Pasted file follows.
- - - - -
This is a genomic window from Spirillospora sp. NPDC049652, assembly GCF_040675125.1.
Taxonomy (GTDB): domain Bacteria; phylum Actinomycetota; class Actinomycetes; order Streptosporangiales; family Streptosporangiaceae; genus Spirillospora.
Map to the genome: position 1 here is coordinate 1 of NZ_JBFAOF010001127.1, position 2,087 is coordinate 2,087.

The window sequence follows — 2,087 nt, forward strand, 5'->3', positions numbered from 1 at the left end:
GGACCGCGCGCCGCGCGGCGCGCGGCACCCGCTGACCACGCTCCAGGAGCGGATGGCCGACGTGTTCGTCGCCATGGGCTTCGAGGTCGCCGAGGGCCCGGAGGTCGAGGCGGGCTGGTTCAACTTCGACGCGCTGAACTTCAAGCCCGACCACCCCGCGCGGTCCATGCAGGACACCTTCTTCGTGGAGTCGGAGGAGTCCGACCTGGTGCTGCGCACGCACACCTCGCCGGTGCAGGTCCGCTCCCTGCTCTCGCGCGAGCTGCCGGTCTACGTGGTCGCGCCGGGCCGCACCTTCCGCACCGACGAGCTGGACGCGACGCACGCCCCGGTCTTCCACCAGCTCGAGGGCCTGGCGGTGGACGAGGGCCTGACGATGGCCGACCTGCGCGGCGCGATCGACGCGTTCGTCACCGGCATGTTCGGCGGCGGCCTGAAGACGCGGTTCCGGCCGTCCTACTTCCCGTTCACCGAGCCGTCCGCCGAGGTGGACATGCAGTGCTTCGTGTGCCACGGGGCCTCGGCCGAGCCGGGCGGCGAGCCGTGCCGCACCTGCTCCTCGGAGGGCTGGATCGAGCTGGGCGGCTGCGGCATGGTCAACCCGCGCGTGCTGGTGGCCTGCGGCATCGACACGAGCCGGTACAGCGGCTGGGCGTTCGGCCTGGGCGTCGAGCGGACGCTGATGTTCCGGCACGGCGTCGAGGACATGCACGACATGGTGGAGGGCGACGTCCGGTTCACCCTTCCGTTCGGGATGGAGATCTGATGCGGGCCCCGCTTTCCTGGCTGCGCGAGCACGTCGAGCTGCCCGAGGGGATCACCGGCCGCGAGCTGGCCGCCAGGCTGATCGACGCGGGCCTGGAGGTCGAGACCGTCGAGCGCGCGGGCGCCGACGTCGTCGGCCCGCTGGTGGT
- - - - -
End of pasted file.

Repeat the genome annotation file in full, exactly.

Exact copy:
This is a genomic window from Spirillospora sp. NPDC049652, assembly GCF_040675125.1.
Taxonomy (GTDB): domain Bacteria; phylum Actinomycetota; class Actinomycetes; order Streptosporangiales; family Streptosporangiaceae; genus Spirillospora.
Map to the genome: position 1 here is coordinate 1 of NZ_JBFAOF010001127.1, position 2,087 is coordinate 2,087.

The window sequence follows — 2,087 nt, forward strand, 5'->3', positions numbered from 1 at the left end:
GGACCGCGCGCCGCGCGGCGCGCGGCACCCGCTGACCACGCTCCAGGAGCGGATGGCCGACGTGTTCGTCGCCATGGGCTTCGAGGTCGCCGAGGGCCCGGAGGTCGAGGCGGGCTGGTTCAACTTCGACGCGCTGAACTTCAAGCCCGACCACCCCGCGCGGTCCATGCAGGACACCTTCTTCGTGGAGTCGGAGGAGTCCGACCTGGTGCTGCGCACGCACACCTCGCCGGTGCAGGTCCGCTCCCTGCTCTCGCGCGAGCTGCCGGTCTACGTGGTCGCGCCGGGCCGCACCTTCCGCACCGACGAGCTGGACGCGACGCACGCCCCGGTCTTCCACCAGCTCGAGGGCCTGGCGGTGGACGAGGGCCTGACGATGGCCGACCTGCGCGGCGCGATCGACGCGTTCGTCACCGGCATGTTCGGCGGCGGCCTGAAGACGCGGTTCCGGCCGTCCTACTTCCCGTTCACCGAGCCGTCCGCCGAGGTGGACATGCAGTGCTTCGTGTGCCACGGGGCCTCGGCCGAGCCGGGCGGCGAGCCGTGCCGCACCTGCTCCTCGGAGGGCTGGATCGAGCTGGGCGGCTGCGGCATGGTCAACCCGCGCGTGCTGGTGGCCTGCGGCATCGACACGAGCCGGTACAGCGGCTGGGCGTTCGGCCTGGGCGTCGAGCGGACGCTGATGTTCCGGCACGGCGTCGAGGACATGCACGACATGGTGGAGGGCGACGTCCGGTTCACCCTTCCGTTCGGGATGGAGATCTGATGCGGGCCCCGCTTTCCTGGCTGCGCGAGCACGTCGAGCTGCCCGAGGGGATCACCGGCCGCGAGCTGGCCGCCAGGCTGATCGACGCGGGCCTGGAGGTCGAGACCGTCGAGCGCGCGGGCGCCGACGTCGTCGGCCCGCTGGTGGT